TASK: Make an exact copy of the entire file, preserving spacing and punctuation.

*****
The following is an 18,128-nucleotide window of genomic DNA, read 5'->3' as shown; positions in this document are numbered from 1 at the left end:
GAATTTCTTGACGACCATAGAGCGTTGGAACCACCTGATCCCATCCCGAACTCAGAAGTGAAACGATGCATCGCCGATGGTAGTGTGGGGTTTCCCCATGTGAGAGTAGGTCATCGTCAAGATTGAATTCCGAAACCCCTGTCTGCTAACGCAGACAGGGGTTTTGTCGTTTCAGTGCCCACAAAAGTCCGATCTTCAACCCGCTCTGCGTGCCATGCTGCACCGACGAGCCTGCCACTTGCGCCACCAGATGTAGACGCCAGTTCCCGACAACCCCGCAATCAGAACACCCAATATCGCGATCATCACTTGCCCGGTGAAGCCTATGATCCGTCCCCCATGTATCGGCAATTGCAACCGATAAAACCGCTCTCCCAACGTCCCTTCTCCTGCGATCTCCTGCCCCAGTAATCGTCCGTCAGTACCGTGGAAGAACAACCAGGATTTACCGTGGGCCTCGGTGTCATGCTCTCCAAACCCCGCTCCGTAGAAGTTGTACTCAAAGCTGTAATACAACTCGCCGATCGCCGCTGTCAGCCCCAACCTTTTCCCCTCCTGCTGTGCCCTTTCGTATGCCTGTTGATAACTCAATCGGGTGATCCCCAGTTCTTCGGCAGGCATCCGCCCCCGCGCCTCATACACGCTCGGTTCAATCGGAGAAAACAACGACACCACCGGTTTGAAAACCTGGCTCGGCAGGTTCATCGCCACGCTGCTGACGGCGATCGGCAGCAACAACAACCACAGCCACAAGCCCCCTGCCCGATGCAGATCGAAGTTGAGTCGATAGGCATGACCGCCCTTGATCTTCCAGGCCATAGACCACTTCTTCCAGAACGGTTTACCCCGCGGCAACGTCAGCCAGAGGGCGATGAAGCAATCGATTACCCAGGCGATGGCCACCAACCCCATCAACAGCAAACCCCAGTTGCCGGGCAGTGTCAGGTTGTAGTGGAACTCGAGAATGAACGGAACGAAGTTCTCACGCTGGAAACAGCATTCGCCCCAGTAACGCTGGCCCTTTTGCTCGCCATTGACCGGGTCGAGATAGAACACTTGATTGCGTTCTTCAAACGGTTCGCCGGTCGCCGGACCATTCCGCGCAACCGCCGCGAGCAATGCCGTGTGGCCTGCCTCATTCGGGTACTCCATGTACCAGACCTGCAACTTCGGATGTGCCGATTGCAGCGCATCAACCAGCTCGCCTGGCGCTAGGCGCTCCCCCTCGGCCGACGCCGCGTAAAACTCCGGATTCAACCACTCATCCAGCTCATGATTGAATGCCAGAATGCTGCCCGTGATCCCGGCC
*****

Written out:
The following is an 18,128-nucleotide window of genomic DNA, read 5'->3' as shown; positions in this document are numbered from 1 at the left end:
GAATTTCTTGACGACCATAGAGCGTTGGAACCACCTGATCCCATCCCGAACTCAGAAGTGAAACGATGCATCGCCGATGGTAGTGTGGGGTTTCCCCATGTGAGAGTAGGTCATCGTCAAGATTGAATTCCGAAACCCCTGTCTGCTAACGCAGACAGGGGTTTTGTCGTTTCAGTGCCCACAAAAGTCCGATCTTCAACCCGCTCTGCGTGCCATGCTGCACCGACGAGCCTGCCACTTGCGCCACCAGATGTAGACGCCAGTTCCCGACAACCCCGCAATCAGAACACCCAATATCGCGATCATCACTTGCCCGGTGAAGCCTATGATCCGTCCCCCATGTATCGGCAATTGCAACCGATAAAACCGCTCTCCCAACGTCCCTTCTCCTGCGATCTCCTGCCCCAGTAATCGTCCGTCAGTACCGTGGAAGAACAACCAGGATTTACCGTGGGCCTCGGTGTCATGCTCTCCAAACCCCGCTCCGTAGAAGTTGTACTCAAAGCTGTAATACAACTCGCCGATCGCCGCTGTCAGCCCCAACCTTTTCCCCTCCTGCTGTGCCCTTTCGTATGCCTGTTGATAACTCAATCGGGTGATCCCCAGTTCTTCGGCAGGCATCCGCCCCCGCGCCTCATACACGCTCGGTTCAATCGGAGAAAACAACGACACCACCGGTTTGAAAACCTGGCTCGGCAGGTTCATCGCCACGCTGCTGACGGCGATCGGCAGCAACAACAACCACAGCCACAAGCCCCCTGCCCGATGCAGATCGAAGTTGAGTCGATAGGCATGACCGCCCTTGATCTTCCAGGCCATAGACCACTTCTTCCAGAACGGTTTACCCCGCGGCAACGTCAGCCAGAGGGCGATGAAGCAATCGATTACCCAGGCGATGGCCACCAACCCCATCAACAGCAAACCCCAGTTGCCGGGCAGTGTCAGGTTGTAGTGGAACTCGAGAATGAACGGAACGAAGTTCTCACGCTGGAAACAGCATTCGCCCCAGTAACGCTGGCCCTTTTGCTCGCCATTGACCGGGTCGAGATAGAACACTTGATTGCGTTCTTCAAACGGTTCGCCGGTCGCCGGACCATTCCGCGCAACCGCCGCGAGCAATGCCGTGTGGCCTGCCTCATTCGGGTACTCCATGTACCAGACCTGCAACTTCGGATGTGCCGATTGCAGCGCATCAACCAGCTCGCCTGGCGCTAGGCGCTCCCCCTCGGCCGACGCCGCGTAAAACTCCGGATTCAACCACTCATCCAGCTCATGATTGAATGCCAGAATGCTGCCCGTGATCCCGGCC